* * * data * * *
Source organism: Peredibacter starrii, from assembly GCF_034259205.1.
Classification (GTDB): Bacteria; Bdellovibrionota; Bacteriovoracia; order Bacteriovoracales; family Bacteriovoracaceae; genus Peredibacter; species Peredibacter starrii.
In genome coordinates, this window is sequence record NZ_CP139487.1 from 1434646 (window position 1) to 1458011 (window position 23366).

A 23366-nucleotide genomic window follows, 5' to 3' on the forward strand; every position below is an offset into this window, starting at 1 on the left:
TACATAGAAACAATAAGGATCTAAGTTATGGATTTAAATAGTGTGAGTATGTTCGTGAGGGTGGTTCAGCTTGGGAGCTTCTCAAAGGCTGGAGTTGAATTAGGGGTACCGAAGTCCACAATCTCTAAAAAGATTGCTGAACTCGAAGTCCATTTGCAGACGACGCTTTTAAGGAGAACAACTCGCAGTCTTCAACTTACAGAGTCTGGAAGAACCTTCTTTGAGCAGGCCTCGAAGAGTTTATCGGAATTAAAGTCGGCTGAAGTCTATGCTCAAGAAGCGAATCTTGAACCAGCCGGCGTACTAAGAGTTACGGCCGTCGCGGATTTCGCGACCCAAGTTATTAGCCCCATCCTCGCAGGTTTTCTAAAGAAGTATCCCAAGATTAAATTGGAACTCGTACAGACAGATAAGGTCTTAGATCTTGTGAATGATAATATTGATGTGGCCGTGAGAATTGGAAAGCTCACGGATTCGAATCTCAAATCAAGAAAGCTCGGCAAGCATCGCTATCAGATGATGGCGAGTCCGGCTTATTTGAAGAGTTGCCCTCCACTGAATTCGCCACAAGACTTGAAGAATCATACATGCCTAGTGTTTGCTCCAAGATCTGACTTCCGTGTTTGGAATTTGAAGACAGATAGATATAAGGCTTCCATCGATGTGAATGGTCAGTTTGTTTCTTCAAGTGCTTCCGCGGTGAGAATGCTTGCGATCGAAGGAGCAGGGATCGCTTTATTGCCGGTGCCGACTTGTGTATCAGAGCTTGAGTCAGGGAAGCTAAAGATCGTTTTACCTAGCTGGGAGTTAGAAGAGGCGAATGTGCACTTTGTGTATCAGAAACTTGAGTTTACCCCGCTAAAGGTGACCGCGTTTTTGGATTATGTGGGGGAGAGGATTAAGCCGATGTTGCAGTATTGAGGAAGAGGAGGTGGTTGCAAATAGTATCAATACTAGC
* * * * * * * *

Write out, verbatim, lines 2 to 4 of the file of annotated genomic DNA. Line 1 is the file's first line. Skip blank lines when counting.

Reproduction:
Classification (GTDB): Bacteria; Bdellovibrionota; Bacteriovoracia; order Bacteriovoracales; family Bacteriovoracaceae; genus Peredibacter; species Peredibacter starrii.
In genome coordinates, this window is sequence record NZ_CP139487.1 from 1434646 (window position 1) to 1458011 (window position 23366).

A 23366-nucleotide genomic window follows, 5' to 3' on the forward strand; every position below is an offset into this window, starting at 1 on the left: